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Laravel (5.7) Laravel Horizon

Introduction

Horizon provides us with a beautiful dashboard and code-driven configuration for our Laravel powered Redis queues. It allows us to easily monitor key metrics of our queue system such as job throughput, runtime, and job failures.

All of our worker configuration is stored in a single, simple configuration file, allowing our configuration to stay in source control where our entire team can collaborate.

Installation

//{note} You need to ensure that your queue driver is set to redis in your queue configuration file.

You can use the Composer to install Horizon into your Laravel project:

composer require laravel/horizon

Once you have installed Horizon, you should publish its assets using the horizon:install Artisan command:

php artisan horizon:install

You have to also create the failed_jobs table which Laravel will use to store any failed queue jobs:

php artisan queue:failed-table
php artisan migrate

Configuration

Once you have published Horizon's assets, you will find its primary configuration file in config/horizon.php. This configuration file will allow you to configure your worker options and each configuration option will include a description of its purpose, so ensure you thoroughly explore this file.

Balance Options

Horizon will allow you to choose from three balancing strategies namely: simple, auto, and false. The simple strategy is the configuration file's default, and it splits incoming jobs evenly between processes:

'balance' => 'simple',

The auto strategy will adjust the number of worker processes per queue based on the current workload of the queue. For instance, if your notifications queue consists of 1,000 waiting jobs while your render queue is empty, Horizon allocates more workers to your notifications queue until it is empty. When you set the balance option to false, the default Laravel behavior is used, this processes queues in the order they are listed in your configuration.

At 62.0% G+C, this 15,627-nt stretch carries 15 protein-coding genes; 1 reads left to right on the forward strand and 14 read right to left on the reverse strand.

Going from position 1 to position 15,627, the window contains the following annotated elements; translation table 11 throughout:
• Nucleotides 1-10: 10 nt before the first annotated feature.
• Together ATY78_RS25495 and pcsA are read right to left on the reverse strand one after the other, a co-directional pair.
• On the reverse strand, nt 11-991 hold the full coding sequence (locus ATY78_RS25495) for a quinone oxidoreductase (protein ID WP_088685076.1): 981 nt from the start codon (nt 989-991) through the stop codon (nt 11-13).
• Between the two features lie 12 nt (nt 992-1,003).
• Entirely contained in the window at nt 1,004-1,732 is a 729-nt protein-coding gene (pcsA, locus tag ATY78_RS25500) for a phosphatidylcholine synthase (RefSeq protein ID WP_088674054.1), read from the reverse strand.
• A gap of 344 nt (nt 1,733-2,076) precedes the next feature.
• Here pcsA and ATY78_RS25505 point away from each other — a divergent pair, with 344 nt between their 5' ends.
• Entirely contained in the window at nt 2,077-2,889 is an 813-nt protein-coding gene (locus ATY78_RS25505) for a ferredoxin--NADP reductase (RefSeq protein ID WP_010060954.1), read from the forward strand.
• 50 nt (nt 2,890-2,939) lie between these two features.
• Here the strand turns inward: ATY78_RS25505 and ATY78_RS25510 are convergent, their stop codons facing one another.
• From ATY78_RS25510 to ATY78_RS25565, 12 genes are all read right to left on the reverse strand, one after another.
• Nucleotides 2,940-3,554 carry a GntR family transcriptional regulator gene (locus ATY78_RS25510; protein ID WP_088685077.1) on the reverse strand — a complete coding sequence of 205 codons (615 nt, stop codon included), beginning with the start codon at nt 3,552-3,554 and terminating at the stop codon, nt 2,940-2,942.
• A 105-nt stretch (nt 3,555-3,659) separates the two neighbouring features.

Job Trimming

The horizon configuration file will allow you to configure how long recent and failed jobs should be persisted (in minutes). By default, recent jobs will be kept for one hour while failed jobs are kept for a week:

'trim' => [
    'recent' => 60,
    'failed' => 10080,
],

Dashboard Authorization

Horizon will expose a dashboard at /horizon. By default, you are only able to access this dashboard in the local environment. Inside your app/Providers/HorizonServiceProvider.php file, gate method exists. This authorization gate will control access to Horizon in non-local environments. You are free to modify this gate as you wish, so as to restrict access to your Horizon installation:

/**
 * Register the Horizon gate.
 *
 * This gate will determine who can access Horizon in non-local environments.
 *
 * @return void
 */
protected function gate()
{
    Gate::define('viewHorizon', function ($user) {
        return in_array($user->email, [
            '[email protected]',
        ]);
    });
}

Running Horizon

After you have configured your workers in the config/horizon.php configuration file, you can start Horizon using the horizon Artisan command. This single command starts all of your configured workers:

php artisan horizon

You can pause the Horizon process and instruct it to continue processing jobs by using the horizon:pause and horizon:continue Artisan commands:

php artisan horizon:pause
php artisan horizon:continue

You can gracefully terminate the master Horizon process on your machine using the horizon:terminate Artisan command. Any jobs that Horizon is currently processing is completed and then Horizon exits:

php artisan horizon:terminate

Deploying Horizon

In the case where you are deploying Horizon to a live server, you will need to configure a process monitor to monitor the php artisan horizon command and restart it if it ever quits unexpectedly. When you are deploying fresh code to your server, you need to instruct the master Horizon process to terminate so it can be restarted by your process monitor and receive changes in your code.